The Reality of a Mission to Mars

The summer of 2015 may have belonged to Pluto, but it looks like Mars has taken the spotlight this fall. First, scientists announced evidence of liquid water flows on Mars, and then the movie The Martian was released in theaters.

In late September 2015, the NASA Mars Reconnaissance Orbiter’s imaging spectrometer detected signatures of hydrated minerals on slopes. The streaks appear to ebb and flow, and flow down steep slopes during warm seasons.

The flows are possibly related to liquid water.

“Our quest on Mars has been to ‘follow the water,’ in our search for life in the universe, and now we have convincing science that validates what we’ve long suspected,” John Grunsfeld, astronaut and associate administrator of NASA’s Science Mission Directorate in Washington, said in a statement. “This is a significant development, as it appears to confirm that water—albeit briny—is flowing today on the surface of Mars.”

The darkened streaks on the Red Planet’s surface were first discovered in 2010 by University of Arizona undergraduate student Lujendra Ojha, now of the Georgia Institute of Technology.

“When most people talk about water on Mars, they’re usually talking about ancient water or frozen water,” he said. “Now we know there’s more to the story.”

So does the presence of liquid mean Mars could support life? In the movie The Martian, based on the book of the same title, astronauts in 2030 are making fairly regular trips to Mars to live for months at a time and study the planet and its ability to sustain life more closely. And, in fact, NASA has proposed sending manned spacecraft to Mars by 2030—a feat that won’t be easy.

As the movie shows, the trip to Mars will take a long time—8 months—and that long voyage under zero gravity will have adverse effects, such as bone density and muscle loss. In addition, another issue the movie addresses, the Mars team will not be able to easily communicate with home. At the distance they will be from Earth, there will be a long lag for radio signals and communication will take at least 7 minutes.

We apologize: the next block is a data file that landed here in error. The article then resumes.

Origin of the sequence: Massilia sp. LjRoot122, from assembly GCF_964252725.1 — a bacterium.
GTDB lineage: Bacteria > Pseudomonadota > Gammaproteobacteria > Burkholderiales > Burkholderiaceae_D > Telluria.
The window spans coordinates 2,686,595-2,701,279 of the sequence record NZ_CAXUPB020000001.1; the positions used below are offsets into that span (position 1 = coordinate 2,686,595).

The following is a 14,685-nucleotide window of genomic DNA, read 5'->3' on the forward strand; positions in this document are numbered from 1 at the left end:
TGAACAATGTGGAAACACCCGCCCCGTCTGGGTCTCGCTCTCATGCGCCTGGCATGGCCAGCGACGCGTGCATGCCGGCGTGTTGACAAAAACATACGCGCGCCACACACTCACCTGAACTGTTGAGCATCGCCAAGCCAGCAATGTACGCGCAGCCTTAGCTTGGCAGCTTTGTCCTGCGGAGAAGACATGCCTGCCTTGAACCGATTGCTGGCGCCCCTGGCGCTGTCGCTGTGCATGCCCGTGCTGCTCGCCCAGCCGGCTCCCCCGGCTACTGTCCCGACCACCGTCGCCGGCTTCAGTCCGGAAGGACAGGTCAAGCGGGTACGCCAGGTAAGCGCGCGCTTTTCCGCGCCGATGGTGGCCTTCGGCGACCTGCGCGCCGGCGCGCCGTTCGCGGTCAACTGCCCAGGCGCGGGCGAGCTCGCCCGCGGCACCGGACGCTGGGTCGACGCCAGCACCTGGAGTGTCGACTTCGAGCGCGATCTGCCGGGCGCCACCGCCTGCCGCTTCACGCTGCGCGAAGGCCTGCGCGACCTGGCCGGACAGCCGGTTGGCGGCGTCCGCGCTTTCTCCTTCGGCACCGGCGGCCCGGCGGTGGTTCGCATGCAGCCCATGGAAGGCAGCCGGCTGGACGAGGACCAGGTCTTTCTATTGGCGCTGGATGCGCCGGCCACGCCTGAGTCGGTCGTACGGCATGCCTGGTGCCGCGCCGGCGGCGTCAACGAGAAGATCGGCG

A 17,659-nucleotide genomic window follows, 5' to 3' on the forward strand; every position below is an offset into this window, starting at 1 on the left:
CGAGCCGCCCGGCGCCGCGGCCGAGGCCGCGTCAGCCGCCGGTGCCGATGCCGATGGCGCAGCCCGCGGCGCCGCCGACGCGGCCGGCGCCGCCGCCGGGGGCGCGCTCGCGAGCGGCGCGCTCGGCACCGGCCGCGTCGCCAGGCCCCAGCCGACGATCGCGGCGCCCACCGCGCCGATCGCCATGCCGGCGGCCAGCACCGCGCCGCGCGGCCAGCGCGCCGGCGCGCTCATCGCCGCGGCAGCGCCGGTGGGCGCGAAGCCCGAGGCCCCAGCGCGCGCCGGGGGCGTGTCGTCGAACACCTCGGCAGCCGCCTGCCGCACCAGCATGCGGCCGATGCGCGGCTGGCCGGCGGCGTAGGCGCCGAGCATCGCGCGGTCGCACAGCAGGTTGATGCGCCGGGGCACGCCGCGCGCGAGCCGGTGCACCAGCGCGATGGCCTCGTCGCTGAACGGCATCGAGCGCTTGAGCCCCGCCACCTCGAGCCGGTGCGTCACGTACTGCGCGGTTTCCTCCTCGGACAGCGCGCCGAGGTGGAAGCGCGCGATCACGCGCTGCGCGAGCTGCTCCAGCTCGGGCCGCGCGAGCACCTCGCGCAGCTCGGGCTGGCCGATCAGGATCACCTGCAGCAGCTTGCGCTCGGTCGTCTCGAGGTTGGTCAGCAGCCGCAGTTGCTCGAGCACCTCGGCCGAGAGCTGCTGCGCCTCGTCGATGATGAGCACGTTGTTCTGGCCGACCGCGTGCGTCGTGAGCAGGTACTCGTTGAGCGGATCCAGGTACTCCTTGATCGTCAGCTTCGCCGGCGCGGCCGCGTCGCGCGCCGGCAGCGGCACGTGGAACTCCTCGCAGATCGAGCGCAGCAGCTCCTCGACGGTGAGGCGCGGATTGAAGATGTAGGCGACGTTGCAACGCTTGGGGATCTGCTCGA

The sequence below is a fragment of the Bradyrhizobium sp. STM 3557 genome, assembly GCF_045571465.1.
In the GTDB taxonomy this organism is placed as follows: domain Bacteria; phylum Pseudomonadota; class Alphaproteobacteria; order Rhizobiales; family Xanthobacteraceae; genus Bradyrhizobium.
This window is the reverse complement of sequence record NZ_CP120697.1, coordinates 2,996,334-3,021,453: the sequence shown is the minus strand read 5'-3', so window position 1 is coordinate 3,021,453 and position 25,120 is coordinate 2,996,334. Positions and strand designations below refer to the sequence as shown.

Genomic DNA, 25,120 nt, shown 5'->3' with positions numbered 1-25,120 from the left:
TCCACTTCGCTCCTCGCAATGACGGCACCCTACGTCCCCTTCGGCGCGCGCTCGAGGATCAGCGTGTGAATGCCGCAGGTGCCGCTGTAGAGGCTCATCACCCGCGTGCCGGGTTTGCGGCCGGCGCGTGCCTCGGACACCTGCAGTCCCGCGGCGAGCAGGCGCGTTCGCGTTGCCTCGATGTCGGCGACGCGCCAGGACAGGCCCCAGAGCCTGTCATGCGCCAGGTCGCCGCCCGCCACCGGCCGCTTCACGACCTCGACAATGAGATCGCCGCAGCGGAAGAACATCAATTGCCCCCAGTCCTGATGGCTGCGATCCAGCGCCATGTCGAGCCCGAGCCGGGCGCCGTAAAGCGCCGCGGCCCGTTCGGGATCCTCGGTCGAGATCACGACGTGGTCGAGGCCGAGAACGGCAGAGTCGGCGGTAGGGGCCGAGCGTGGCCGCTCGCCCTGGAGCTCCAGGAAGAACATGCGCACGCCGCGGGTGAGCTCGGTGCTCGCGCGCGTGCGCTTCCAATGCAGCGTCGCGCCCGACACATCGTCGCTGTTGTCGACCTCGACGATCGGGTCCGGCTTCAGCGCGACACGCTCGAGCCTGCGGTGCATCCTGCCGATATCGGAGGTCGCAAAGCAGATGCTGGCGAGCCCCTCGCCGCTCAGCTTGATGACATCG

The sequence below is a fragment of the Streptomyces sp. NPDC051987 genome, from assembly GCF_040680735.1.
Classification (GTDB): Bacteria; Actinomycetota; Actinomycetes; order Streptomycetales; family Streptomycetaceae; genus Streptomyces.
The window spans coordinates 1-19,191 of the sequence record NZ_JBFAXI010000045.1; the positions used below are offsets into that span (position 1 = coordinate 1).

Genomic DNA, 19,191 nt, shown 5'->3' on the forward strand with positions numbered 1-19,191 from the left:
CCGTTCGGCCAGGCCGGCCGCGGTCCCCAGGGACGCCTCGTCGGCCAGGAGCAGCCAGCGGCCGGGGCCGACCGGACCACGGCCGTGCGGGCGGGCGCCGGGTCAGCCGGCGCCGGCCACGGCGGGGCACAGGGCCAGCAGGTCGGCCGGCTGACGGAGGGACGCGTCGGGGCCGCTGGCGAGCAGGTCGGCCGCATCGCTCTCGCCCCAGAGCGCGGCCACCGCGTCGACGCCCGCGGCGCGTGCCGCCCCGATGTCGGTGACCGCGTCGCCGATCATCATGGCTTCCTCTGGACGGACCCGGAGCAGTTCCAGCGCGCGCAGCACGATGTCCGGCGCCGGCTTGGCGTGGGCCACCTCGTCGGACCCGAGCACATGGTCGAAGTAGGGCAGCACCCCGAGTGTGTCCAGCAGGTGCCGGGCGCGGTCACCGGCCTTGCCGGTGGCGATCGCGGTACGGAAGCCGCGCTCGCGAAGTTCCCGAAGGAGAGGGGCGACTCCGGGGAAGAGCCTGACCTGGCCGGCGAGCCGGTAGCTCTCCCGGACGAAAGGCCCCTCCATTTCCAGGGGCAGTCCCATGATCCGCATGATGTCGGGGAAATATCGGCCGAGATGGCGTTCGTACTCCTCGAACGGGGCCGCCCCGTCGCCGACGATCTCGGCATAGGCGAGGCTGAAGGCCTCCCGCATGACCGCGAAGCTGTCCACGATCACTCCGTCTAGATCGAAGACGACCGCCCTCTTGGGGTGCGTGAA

Combine those challenges with cold temperatures, a thin atmosphere, huge dust storms, and potentially harmful ultraviolet radiation from the sun, and a mission to Mars may almost seem impossible. But it’s possible NASA will be able to work around some of the problems.

“As the astronauts establish their base, NASA is planning to use Mars’ own resources to overcome some of these obstacles,” Sidney Perkowtiz, PhD, MS, Emeritus Candler Professor of Physics at Emory University, wrote in a blog post for the university.

The new discovery of surface water means NASA astronauts won’t have to mine for water below the Martian surface, plus oxygen is readily abundant in the atmospheric CO2, which can be broken up into breathable oxygen. And it is possible that Martian sources can be used to produce compound methane to be used as rocket fuel for the return trip, according to Dr. Perkowitz.

What might make the premise of The Martian seem more realistic than anything else is the fact that 9 of the technologies in the movie that make habitation on the planet possible for the fictional astronauts are very much real.

For instance, just as Matt Damon’s character grows plants in a created farming space, recently astronauts were successfully able to grow lettuce in the International Space Station.

“Every extra pound that has to be hauled up from Earth makes the project that much more difficult,” Dr. Perkowitz explained. “‘Living off the land’ on Mars, though it might affect the local environment, would hugely improve the odds for success of the initial mission—and for eventual settlements there.”

In addition, the habitation module in the movie has a real-world equivalent in the Human Exploration Research Analog, a self-contained environment that real-life crews use to train for long-duration space missions.

Plus, NASA also has prototype space exploration suits and a Multi-Mission Space Exploration Vehicle, which will allow for long travel on other planets.

“Yes, we’re closer to Mars than many may think,” Dr. Perkowitz wrote. “And a successful manned mission could be the signature human achievement of our century.”

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